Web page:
The vulgar Christian missionary, Silas, has accused Prophet Muhammad(P) of being responsible for the killing of Abu ‘Afak and the death of ‘Asma bint Marwan. The implications of these charges are that he(P) “stiffles” criticism by murdering his opponents. In this paper, insha’allah, we are going to refute these false charges against the Holy Prophet(P), wa Allah-ul-Must’aan.
Islamic Methodology of Reports’ Evaluation
We must explain the methodology of Muslim scholars before we comment on any Islamic report. Take for example the news reported on Presidents today! If the Vice-President gives a certain statement concerning the opinion of the President in a certain matter, then this statement is transmitted by a member of the secretary to a journalists who published it in the newspaper, what is the value of this report?
Our answer is that it could be right or wrong and we cannot be sure unless we know the reliability of the source.
If we find that the report is indeed transmitted by the secretary member on authority of the Vice-President and that each of them is well known for accuracy in transmission and truthfulness in speech, how can we evaluate this report?
Our answer is that we will tend to believe it.
This is exactly what Muslim scholars require in any report to be valid and its attribution to God’s Messenger(P) can be accepted. They actually add two more things; they must make sure that the report itself is not contradictory to other more authentic reports otherwise it will be considered eccentric! Also, they must exclude any hidden flaws in the text of the report, these flaws are detailed in specialized volumes of Hadith.
Can we then accept the report as valid?
Not yet. After we had verified that the chain of transmitters is intact without interruption and that all reporters are honest, sane individuals, we must make sure that each reporter has received the report directly from the preceding one and that the report itself is in agreement with other authentic reports without flaws. The eminent hafiz Ibn Kathir states that:
Authentic Hadith is the transmitted hadith whose chain is continuous through transmission of an accurate sane memorizer on authority of an accurate sane memorizer till its termination without being eccentric or flawed.1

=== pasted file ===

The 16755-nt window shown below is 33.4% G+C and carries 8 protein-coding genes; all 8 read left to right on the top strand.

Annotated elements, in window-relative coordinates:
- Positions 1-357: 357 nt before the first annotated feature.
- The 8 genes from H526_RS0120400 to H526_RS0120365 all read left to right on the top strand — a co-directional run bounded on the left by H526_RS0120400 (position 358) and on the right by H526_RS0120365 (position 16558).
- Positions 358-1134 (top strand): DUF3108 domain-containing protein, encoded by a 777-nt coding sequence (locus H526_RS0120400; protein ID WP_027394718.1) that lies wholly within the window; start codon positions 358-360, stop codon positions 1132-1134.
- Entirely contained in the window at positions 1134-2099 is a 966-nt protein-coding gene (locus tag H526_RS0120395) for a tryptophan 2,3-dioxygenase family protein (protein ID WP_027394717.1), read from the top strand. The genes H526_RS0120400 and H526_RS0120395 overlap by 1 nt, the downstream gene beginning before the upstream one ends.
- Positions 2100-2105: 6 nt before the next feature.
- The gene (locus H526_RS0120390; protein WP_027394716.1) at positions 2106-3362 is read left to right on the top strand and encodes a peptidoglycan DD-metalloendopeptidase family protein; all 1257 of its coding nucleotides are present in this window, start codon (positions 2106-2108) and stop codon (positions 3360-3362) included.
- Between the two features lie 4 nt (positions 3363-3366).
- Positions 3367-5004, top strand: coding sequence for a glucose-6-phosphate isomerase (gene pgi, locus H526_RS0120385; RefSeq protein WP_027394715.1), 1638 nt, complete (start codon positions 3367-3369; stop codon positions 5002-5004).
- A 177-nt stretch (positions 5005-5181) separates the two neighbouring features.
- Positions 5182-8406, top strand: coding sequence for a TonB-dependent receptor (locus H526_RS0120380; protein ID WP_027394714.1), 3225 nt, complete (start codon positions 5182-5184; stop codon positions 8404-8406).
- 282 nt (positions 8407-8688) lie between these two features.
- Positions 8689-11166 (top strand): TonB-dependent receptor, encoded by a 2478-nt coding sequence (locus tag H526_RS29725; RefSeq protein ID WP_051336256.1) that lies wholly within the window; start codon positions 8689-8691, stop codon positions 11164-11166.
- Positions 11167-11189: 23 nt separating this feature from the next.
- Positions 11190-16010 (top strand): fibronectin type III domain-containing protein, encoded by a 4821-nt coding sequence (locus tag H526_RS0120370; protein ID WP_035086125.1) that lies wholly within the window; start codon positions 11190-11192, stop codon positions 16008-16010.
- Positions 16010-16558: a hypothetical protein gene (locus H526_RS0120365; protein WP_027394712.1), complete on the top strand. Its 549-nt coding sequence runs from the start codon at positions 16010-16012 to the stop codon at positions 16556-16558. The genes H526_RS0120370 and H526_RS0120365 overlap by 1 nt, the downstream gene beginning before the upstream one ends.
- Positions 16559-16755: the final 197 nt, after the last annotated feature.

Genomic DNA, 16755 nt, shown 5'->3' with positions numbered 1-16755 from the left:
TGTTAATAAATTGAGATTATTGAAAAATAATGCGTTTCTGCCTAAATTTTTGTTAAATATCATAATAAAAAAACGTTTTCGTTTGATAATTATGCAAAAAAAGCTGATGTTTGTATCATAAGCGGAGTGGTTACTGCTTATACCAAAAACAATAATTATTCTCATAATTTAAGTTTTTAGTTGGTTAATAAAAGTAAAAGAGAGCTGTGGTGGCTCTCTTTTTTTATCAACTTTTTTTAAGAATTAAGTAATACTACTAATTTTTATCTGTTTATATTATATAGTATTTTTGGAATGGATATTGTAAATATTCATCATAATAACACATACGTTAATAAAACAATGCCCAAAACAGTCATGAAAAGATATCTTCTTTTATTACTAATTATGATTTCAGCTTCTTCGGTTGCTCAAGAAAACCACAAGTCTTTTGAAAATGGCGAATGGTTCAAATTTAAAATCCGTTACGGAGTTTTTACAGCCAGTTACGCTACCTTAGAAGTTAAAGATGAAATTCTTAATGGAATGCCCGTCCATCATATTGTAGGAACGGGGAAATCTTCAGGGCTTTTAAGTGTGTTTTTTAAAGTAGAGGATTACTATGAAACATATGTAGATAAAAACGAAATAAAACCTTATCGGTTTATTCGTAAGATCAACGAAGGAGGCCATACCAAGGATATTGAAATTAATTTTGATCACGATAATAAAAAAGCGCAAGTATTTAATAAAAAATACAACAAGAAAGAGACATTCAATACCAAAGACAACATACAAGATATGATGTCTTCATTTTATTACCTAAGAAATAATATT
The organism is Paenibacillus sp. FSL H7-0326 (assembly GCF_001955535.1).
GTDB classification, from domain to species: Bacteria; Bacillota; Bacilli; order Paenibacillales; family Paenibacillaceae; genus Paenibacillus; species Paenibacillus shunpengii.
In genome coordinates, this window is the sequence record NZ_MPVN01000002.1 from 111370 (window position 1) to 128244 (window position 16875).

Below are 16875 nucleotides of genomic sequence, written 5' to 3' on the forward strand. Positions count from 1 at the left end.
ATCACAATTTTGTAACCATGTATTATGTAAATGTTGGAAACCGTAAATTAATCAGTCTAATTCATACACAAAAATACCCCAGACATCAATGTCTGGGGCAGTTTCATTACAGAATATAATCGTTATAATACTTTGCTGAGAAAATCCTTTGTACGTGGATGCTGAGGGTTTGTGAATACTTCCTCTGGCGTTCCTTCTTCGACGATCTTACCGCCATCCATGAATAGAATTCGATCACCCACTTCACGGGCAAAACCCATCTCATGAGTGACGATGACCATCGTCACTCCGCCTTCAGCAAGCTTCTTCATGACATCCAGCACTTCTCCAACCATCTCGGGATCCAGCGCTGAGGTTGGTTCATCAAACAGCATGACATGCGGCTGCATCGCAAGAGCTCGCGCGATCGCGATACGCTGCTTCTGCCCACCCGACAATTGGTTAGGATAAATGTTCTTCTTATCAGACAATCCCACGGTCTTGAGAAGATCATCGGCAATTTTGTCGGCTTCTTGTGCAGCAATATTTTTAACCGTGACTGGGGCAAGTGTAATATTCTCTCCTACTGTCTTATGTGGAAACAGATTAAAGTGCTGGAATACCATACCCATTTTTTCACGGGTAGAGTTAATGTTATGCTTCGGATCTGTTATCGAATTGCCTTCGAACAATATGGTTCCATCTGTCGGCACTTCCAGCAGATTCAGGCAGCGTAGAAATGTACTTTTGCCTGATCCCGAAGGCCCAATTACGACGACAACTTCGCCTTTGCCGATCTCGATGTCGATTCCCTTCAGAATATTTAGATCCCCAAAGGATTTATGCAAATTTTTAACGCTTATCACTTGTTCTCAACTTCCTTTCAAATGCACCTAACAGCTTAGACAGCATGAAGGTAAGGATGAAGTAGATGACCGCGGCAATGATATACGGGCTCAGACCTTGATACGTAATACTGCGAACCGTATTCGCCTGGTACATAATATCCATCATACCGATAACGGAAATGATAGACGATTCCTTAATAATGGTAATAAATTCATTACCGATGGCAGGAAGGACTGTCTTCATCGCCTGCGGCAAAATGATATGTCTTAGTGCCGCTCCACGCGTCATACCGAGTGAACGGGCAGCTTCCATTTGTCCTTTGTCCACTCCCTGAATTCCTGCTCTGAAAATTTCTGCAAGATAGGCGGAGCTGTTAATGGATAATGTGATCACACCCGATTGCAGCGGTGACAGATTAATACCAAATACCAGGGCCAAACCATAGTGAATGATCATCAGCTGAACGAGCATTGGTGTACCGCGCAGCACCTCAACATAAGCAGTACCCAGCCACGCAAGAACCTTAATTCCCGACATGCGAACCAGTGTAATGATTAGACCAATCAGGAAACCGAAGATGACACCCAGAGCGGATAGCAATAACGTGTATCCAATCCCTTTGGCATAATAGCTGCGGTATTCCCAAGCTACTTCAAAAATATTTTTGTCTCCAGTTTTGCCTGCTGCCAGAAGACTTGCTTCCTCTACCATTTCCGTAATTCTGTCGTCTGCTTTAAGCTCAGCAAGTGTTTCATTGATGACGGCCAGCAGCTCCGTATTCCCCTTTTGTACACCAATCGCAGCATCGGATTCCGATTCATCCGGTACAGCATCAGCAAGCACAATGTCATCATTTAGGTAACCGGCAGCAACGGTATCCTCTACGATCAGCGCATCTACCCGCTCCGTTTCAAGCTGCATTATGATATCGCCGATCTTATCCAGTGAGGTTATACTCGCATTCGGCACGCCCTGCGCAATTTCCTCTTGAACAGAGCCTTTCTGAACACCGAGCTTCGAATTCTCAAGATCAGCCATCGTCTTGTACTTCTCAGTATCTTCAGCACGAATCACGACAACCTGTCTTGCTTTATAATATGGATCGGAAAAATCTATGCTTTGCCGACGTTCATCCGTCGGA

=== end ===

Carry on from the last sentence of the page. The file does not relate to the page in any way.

Is there a method more precise and meticulous than this?
There is no nation in the entire history that took care of reporting events and their verification as the Muslims have done. The Western Orientalist Bernard Lewis notes that:
From an early date Muslim scholars recognized the danger of false testimony and hence false doctrine, and developed an elaborate science for criticizing tradition. “Traditional science”, as it was called, differed in many respects from modern historical source criticism, and modern scholarship has always disagreed with evaluations of traditional scientists about the authenticity and accuracy of ancient narratives. But their careful scrutiny of the chains of transmission and their meticulous collection and preservation of variants in the transmitted narratives give to medieval Arabic historiography a professionalism and sophistication without precedent in antiquity and without parallel in the contemporary medieval West. By comparison, the historiography of Latin Christendom seems poor and meagre, and even the more advanced and complex historiography of Greek Christendom still falls short of the historical literature of Islam in volume, variety and analytical depth.2
Then we talk about historical references written by Muslim authors. First of all, these books are not trustworthy references due to the fact that they do not follow proper methodology of transmission.
Imam Ahmad ibn Hanbal sums up the Muslim point of view as regards the trustworthiness of the biographical reports when he declares that the biographies “…are not based on any principle.”
The early Muslim scholars who compiled books of hadith and scrutinized this particular field undertook thorough and painstaking investigations to determine the authenticity of the reports from the Holy Prophet’s time by tracing them back to eye-witnesses of the time, through unbroken lines of reliable narrators. As a result, they never held a high opinion of the biographies whose authors had simply copied masses of reports without check or criticism. One such scholar of hadith, Hafiz Zayn al-Abidin of Iraq says about the biographies as follows:
The student should know that the biographies contain all kinds of reports, both true and false.
We believe that this should make us depend only upon reliable sources that have been properly authenticated by Muslim specialists in the Hadith sciences.
The Killing of Abu ‘Afak: Where is The Isnad?
According to Ibn Sa’d and Ibn Ishaq, Abu ‘Afak was a 120 years old Jewish man who had abused the Prophet(P) verbally, so the latter launched a raid under the command of Salha Ibn ‘Umar to kill him. We do know that Ibn Ishaq lived in the 2nd half of the 2nd century after Hijra, as well as Al-Waqi from whom Ibn Sa’d (died 230 A.H.) copied the story of Abu ‘Afak.
As explained above, the chain of reporters of the story from eye-witnesses of the event till Ibn Ishaq or Al-Waqi must be examined and verified. So, our legitimate question is: where is the isnad (i.e., chain of reporters)?
Unfortunately, references of the Sahih do not provide such information. Actually, we are told that this story has no isnad at all; neither Ibn Ishaq (or his disciple Ibn Hisham) nor Al-Waqi (or his disciple Ibn Sa’d) had provided such a thing! In this case, the story is rated by hadith scholars as “…of no basis”, indicating that it has reached the lowest degree of criticism regarding its isnad. This is in fact a proper scientific position because we cannot accept such a problematic story without evidence.
In brief, we have no commitment to accept such a baseless story — according to scientific criteria of hadith criticism — which strangely had appeared in the 2nd half of the 2nd century after Hijra. We are therefore obliged to reject the story of the killing of Abu ‘Afak by Salha Ibn ‘Umar at the Prophet’s command.
The Killing of Asma’: True Story or Forgery?